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How do you solve a problem like Cole Hamels?

So at this point, everyone in the world knows that Cole Hamels has a sore left elbow.  This isn't surprising; Hamels was basically ravaged by the Verducci Effect's Rule of 30 last season.  And to good end - like we've been saying around here, Flags Fly Forever.  I'm sure even Hamels would agree there.

The issue now is, how do we move forward?  Do we really take Hamels at his word that it's not a big deal, and stay off the "bandwagon of freaking out" as he so mixedly-metaphorically put it this week?

Frankly, I think the Phillies need to make him sit as long as necessary to see if the soreness abates.  Pitching hurt only causes injuries to get worse as problems cascade throughout the body.  Based on his comments to the press, Cole Hamels is this weird combination of hyper-aware of his own health and physical limitations, yet competitive and dismissive of them when it comes to the game itself.  This alone probably exacerbates a lot of the worrywartism that has become a cottage industry among Phillies analysts -- how many pitchers either "pitch through it," and we never hear a thing, at least until the arm falls off, or just shut down completely at the first twinge?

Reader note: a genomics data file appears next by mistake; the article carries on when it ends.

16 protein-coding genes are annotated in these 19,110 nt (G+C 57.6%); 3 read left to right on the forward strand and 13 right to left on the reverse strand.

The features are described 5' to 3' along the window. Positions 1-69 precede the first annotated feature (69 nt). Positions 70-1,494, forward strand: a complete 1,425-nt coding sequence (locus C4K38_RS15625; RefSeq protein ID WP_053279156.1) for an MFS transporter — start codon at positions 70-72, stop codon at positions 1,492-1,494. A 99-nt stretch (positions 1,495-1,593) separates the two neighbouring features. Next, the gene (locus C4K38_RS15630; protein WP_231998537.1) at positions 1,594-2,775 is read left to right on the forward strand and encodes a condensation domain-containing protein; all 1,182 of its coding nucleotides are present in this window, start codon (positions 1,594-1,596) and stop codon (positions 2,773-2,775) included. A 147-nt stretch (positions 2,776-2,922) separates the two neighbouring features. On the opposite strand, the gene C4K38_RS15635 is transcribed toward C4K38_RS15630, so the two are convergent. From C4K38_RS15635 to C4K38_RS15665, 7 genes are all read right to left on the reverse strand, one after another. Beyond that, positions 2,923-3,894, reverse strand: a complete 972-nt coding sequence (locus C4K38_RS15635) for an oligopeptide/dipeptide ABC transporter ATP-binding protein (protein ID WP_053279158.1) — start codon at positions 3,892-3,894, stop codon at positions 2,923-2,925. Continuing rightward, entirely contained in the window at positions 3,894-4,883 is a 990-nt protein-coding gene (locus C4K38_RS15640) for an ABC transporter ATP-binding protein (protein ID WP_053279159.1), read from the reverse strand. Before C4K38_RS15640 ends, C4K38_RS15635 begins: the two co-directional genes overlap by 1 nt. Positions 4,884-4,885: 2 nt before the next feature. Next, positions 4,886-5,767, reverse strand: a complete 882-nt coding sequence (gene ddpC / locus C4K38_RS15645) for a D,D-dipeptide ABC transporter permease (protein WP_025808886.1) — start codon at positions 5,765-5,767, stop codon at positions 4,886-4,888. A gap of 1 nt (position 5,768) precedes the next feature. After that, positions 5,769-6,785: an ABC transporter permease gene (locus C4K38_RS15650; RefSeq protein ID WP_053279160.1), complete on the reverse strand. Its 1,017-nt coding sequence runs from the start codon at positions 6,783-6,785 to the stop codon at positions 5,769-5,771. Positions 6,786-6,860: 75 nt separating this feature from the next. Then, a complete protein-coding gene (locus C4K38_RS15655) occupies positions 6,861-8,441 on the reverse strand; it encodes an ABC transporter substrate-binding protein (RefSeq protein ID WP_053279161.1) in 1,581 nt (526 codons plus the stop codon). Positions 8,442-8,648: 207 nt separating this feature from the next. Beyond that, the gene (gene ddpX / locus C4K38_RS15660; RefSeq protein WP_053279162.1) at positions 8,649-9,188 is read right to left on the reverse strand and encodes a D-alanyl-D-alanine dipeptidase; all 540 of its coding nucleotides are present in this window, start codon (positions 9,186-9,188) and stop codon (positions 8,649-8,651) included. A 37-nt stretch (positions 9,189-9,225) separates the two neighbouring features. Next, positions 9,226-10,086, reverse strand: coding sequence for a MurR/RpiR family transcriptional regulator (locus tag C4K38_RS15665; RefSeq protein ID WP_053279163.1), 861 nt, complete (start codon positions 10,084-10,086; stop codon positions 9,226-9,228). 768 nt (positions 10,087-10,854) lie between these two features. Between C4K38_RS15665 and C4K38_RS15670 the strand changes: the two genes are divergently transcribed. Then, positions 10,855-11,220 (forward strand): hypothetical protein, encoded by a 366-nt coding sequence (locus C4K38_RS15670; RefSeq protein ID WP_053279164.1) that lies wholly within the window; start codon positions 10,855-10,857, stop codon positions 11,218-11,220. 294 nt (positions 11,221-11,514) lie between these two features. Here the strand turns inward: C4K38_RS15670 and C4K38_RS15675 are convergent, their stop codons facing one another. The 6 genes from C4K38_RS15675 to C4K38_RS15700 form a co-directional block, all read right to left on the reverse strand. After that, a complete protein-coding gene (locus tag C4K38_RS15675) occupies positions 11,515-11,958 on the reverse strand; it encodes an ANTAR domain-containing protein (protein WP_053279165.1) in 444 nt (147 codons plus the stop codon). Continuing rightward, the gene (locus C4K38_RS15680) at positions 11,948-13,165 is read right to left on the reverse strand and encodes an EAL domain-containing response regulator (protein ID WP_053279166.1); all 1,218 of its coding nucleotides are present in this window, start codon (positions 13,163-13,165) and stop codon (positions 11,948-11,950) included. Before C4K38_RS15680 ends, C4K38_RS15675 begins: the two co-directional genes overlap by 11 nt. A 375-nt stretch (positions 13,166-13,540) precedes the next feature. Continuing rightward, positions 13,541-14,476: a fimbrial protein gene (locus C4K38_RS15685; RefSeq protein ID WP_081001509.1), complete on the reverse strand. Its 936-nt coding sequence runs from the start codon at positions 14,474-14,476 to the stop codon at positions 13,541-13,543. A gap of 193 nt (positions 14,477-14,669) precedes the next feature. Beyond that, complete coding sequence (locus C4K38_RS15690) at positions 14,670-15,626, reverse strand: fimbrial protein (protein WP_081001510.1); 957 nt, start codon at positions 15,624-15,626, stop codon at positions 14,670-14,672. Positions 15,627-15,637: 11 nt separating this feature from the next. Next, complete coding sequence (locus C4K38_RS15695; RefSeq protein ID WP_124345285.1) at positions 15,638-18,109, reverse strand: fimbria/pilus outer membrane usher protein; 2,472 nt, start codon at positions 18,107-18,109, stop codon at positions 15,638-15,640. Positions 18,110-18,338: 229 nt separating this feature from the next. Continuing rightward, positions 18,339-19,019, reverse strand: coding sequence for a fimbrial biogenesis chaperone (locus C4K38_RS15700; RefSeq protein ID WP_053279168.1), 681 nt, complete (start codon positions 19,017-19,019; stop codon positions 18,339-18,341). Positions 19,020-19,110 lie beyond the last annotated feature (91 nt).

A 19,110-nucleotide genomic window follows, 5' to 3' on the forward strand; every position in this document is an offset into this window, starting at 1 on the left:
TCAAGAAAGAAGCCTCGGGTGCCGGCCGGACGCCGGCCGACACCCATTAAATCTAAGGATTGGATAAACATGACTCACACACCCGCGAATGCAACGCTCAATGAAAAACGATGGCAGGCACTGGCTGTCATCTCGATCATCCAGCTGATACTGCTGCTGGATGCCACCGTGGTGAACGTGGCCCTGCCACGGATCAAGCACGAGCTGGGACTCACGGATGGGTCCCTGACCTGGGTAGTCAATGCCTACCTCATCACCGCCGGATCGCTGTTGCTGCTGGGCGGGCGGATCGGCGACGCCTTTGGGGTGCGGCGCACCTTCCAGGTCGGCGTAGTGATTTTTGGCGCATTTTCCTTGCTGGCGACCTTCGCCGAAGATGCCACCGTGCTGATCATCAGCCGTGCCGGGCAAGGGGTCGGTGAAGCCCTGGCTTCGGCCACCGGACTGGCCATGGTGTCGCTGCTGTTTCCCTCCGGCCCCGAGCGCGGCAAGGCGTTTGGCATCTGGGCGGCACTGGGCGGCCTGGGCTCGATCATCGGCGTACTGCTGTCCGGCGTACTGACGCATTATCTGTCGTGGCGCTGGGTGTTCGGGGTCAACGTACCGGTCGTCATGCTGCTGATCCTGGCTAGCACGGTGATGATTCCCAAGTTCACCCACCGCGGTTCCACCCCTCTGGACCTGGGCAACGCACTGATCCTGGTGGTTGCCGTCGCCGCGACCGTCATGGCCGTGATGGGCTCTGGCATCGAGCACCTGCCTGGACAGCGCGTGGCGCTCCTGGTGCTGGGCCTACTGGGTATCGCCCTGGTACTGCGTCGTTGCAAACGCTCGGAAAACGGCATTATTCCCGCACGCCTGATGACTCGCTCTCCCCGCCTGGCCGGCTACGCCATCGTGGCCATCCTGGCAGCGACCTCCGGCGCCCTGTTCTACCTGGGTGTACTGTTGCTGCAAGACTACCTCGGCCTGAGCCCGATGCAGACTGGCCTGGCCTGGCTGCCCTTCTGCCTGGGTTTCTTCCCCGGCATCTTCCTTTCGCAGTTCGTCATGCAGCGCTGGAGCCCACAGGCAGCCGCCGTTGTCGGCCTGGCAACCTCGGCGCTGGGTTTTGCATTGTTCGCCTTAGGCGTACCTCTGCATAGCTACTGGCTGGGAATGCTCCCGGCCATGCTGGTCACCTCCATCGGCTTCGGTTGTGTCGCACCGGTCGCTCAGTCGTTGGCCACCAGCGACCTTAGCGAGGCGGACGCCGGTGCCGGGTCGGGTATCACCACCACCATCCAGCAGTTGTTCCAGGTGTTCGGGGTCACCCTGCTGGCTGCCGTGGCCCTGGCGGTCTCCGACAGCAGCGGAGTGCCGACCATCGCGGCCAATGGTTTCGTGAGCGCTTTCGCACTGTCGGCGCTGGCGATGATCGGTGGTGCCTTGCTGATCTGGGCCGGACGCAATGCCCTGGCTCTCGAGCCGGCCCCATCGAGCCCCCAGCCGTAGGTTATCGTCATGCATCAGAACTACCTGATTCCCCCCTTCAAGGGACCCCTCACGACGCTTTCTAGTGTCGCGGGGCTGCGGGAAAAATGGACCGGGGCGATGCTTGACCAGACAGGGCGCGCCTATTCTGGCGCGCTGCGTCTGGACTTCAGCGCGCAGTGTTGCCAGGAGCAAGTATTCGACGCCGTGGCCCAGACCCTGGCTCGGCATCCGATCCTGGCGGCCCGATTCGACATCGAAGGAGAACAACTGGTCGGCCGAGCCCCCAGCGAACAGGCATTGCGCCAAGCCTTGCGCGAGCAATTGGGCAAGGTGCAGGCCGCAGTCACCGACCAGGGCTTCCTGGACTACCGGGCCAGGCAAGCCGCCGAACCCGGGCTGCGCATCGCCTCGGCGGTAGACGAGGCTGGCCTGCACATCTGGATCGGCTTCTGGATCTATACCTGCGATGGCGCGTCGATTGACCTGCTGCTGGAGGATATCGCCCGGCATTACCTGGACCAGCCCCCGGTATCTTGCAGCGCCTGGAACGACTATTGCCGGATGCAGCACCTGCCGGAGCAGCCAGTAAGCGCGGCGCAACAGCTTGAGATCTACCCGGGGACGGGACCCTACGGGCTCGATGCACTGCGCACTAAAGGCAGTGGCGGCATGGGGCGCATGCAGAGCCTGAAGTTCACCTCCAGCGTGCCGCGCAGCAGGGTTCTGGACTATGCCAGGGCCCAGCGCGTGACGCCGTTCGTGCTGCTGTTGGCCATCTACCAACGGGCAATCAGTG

Neither Chan Ho Park nor J.A. Happ are likely to be as bad this year as Adam Eaton and Kyle Kendrick were last year.  So the starting pitching is coming from a position of strength with regard to giving Hamels time to rest.

The Phillies obviously did the right thing by getting Hamels checked out earlier this week, confirming no structural irregularities in the elbow.  Hopefully, the presence of irritation again won't cause him to pitch hurt, favoring other parts of his body and leading to further injury.

As the Phillies made their postseason run, and the brilliant innings piled on Cole Hamels' arm, I knew there was a very good chance he'd miss a chunk of time in 2009.  I was fine with that then, and I'm fine with it now.  Remember the parade?